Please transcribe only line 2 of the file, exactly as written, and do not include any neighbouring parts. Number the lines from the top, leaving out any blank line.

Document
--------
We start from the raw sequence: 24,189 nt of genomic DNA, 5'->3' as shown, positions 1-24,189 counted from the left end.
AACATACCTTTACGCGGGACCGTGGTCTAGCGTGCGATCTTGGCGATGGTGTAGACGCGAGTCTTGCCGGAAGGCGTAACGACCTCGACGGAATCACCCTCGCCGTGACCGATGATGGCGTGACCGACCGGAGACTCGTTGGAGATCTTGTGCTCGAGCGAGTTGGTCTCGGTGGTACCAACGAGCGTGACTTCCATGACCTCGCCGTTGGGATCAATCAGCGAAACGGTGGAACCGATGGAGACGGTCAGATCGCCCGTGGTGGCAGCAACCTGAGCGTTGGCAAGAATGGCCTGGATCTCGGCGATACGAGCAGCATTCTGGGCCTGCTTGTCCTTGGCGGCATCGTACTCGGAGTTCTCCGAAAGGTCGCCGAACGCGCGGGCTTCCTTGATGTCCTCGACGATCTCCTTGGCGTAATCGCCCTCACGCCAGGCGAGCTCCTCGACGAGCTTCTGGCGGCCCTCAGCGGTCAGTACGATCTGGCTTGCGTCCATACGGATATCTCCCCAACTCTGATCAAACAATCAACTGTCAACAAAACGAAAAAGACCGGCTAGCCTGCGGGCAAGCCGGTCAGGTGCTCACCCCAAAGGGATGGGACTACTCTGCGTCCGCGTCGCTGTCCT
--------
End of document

AACATACCTTTACGCGGGACCGTGGTCTAGCGTGCGATCTTGGCGATGGTGTAGACGCGAGTCTTGCCGGAAGGCGTAACGACCTCGACGGAATCACCCTCGCCGTGACCGATGATGGCGTGACCGACCGGAGACTCGTTGGAGATCTTGTGCTCGAGCGAGTTGGTCTCGGTGGTACCAACGAGCGTGACTTCCATGACCTCGCCGTTGGGATCAATCAGCGAAACGGTGGAACCGATGGAGACGGTCAGATCGCCCGTGGTGGCAGCAACCTGAGCGTTGGCAAGAATGGCCTGGATCTCGGCGATACGAGCAGCATTCTGGGCCTGCTTGTCCTTGGCGGCATCGTACTCGGAGTTCTCCGAAAGGTCGCCGAACGCGCGGGCTTCCTTGATGTCCTCGACGATCTCCTTGGCGTAATCGCCCTCACGCCAGGCGAGCTCCTCGACGAGCTTCTGGCGGCCCTCAGCGGTCAGTACGATCTGGCTTGCGTCCATACGGATATCTCCCCAACTCTGATCAAACAATCAACTGTCAACAAAACGAAAAAGACCGGCTAGCCTGCGGGCAAGCCGGTCAGGTGCTCACCCCAAAGGGATGGGACTACTCTGCGTCCGCGTCGCTGTCCT